What follows is part legal drama, part domestic tearjerker, as the Bergamots try to salvage their reputation and keep their family together. They hire a lawyer with “eyes … that emit no light” to take on Jake’s school and defend him against Daisy’s family. The lawyer advises them to leak their version of the story to “some kid reporter … someone ruthless and eager and hunting for blood.” With this directive in mind, the Bergamots contact—who else?—The New York Observer. When The Observer article (“Prep School Pornathon”) comes out, the Bergamots are shocked by the media blitz that follows. The story begins to be tracked not only by tabloids like the New York Post, but by websites like Gawker.com (in 2003, a new addition to the online scene) and UrbanBaby.com as well. Soon, kids are wearing “Free Jake Bergamot” T-shirts. Jake is overwhelmed by his sudden change in status: “In one week, ten days, he and Daisy had become sort of celebrities. Now they were forever linked and pitted against each other, just like divorcing movie stars.”
Unsurprisingly, Liz discovers that she doesn’t have much support among her new friends, who are more interested in dishing dirt about Daisy and her parents than they are in comforting her. Richard also finds that his professional network is thin, and he is forced to take a leave of absence at a crucial moment in his job. Jake, meanwhile, becomes more popular at his school, but he is so consumed with guilt that he can’t enjoy it. Even little Coco feels the strain and acts out at school, dancing lewdly in front of her kindergarten classmates. As the pressure on the Bergamot family mounts, the compromises of Liz and Richard’s marriage, tolerable in a time of peace, become untenable. Liz resents the sacrifices she’s made for her husband’s career, while Richard believes that he has been forced to shoulder too much responsibility and is irritated when his wife becomes depressed. Before Daisy’s video, the Bergamots’ biggest marital problem was difficulty conceiving a second child, but they were able to overcome that with adoption; there is no equivalent solution for Internet defamation.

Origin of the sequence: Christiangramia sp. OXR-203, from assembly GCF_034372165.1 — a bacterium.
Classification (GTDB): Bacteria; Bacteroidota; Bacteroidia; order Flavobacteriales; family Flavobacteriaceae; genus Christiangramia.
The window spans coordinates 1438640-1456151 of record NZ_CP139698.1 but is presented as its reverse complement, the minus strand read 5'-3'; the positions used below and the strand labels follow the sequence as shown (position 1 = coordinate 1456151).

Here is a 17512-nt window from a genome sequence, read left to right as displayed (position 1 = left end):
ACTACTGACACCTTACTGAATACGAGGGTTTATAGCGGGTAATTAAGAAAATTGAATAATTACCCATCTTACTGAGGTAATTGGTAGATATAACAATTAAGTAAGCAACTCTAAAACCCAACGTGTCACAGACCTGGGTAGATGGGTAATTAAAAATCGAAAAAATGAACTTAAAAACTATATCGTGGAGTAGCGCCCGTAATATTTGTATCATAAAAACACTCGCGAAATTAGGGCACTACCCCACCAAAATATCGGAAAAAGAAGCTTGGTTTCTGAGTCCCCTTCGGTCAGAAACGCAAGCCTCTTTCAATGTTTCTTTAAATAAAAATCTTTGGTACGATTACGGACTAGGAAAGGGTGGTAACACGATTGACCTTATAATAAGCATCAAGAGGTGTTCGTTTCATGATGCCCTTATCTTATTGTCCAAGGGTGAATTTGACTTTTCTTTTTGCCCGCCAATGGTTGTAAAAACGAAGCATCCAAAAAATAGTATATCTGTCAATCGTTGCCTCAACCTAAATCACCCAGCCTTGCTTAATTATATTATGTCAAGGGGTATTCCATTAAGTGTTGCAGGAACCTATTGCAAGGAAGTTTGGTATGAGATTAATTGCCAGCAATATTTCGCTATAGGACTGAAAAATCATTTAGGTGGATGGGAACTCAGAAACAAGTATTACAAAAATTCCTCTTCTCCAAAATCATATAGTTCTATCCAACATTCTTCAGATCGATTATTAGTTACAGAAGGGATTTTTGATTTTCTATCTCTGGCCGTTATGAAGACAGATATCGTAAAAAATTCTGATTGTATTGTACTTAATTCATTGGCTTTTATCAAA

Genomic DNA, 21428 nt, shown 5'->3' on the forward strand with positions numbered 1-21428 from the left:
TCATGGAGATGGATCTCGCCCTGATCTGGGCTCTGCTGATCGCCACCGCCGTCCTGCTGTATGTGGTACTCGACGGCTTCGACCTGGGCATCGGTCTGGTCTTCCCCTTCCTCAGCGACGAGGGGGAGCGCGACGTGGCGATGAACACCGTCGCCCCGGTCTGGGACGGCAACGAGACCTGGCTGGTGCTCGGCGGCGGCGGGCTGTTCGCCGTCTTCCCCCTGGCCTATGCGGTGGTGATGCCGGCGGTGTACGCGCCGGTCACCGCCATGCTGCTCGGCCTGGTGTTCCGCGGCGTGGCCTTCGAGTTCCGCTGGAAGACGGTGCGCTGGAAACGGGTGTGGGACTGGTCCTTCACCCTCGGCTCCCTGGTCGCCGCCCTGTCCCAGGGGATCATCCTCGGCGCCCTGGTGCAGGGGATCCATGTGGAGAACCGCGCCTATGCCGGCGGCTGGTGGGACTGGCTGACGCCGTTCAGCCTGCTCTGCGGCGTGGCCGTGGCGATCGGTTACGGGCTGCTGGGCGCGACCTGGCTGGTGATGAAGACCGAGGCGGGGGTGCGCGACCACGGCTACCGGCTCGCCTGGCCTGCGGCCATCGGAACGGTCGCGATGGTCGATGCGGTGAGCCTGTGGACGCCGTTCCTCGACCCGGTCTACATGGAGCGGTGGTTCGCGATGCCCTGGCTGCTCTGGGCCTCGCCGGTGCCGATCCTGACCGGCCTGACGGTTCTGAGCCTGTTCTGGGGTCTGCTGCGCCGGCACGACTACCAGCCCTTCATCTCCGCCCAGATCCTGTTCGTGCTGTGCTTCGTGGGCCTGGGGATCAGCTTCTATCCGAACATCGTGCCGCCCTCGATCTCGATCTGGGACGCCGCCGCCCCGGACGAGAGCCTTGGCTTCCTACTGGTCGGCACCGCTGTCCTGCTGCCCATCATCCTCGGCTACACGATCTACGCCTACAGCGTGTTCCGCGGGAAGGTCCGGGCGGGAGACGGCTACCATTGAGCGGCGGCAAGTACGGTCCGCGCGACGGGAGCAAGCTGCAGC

It doesn’t spoil anything to say that things don’t end well. Like a Jodi Picoult novel, This Beautiful Life is one of those topical horror stories that people read as much to inflame their anxieties as to work through them. In another writer’s hands, it might come out as a cautionary tale, but Ms. Schulman is careful not to paint anyone as villain or victim. Jake is portrayed as a confused, but ultimately well-meaning kid, Liz as an anxious, but ultimately thoughtful mother and Richard as an egotistical, but ultimately responsible husband. Daisy is also portrayed sympathetically, if vaguely. The only glimpses we get into her life occur at the beginning of the novel, when she makes the video, and at the end, when she’s working as an intern at Goldman Sachs—an ambiguous fate, if ever there was one.